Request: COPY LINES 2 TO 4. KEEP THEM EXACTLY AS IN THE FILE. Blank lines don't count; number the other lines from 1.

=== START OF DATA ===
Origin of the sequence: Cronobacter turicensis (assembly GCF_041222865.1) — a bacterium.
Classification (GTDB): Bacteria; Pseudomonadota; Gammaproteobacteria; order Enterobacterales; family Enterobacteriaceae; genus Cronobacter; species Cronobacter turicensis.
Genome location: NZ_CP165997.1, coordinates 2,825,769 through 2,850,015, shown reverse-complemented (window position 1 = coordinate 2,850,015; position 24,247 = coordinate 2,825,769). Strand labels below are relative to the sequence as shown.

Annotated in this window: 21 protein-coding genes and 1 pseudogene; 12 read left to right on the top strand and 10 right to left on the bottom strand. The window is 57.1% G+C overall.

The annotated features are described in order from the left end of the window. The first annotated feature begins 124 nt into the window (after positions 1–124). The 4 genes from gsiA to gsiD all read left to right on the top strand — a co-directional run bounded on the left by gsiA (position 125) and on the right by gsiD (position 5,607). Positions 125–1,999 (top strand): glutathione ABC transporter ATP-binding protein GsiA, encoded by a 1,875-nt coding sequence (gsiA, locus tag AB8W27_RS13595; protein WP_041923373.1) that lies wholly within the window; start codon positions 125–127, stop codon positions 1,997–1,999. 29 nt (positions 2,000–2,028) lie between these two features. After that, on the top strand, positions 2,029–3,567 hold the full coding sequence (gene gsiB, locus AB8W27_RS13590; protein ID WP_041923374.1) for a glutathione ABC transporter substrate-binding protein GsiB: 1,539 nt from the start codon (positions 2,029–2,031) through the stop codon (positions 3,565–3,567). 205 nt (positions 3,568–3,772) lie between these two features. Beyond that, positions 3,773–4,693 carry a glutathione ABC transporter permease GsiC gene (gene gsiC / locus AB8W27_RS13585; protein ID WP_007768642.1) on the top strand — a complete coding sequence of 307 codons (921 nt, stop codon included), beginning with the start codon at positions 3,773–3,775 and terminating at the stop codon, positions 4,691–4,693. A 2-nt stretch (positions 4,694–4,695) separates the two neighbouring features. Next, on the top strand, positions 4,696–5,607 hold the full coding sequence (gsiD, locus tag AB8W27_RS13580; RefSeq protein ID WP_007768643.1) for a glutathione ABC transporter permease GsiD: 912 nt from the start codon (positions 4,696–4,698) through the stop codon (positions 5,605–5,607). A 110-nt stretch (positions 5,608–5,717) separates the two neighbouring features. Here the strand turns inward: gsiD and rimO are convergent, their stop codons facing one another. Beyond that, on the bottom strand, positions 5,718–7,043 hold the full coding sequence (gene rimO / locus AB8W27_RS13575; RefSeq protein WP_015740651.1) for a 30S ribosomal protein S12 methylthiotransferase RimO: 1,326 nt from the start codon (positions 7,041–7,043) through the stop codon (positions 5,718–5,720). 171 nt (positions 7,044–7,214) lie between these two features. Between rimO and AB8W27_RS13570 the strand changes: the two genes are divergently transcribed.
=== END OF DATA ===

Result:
Classification (GTDB): Bacteria; Pseudomonadota; Gammaproteobacteria; order Enterobacterales; family Enterobacteriaceae; genus Cronobacter; species Cronobacter turicensis.
Genome location: NZ_CP165997.1, coordinates 2,825,769 through 2,850,015, shown reverse-complemented (window position 1 = coordinate 2,850,015; position 24,247 = coordinate 2,825,769). Strand labels below are relative to the sequence as shown.

Annotated in this window: 21 protein-coding genes and 1 pseudogene; 12 read left to right on the top strand and 10 right to left on the bottom strand. The window is 57.1% G+C overall.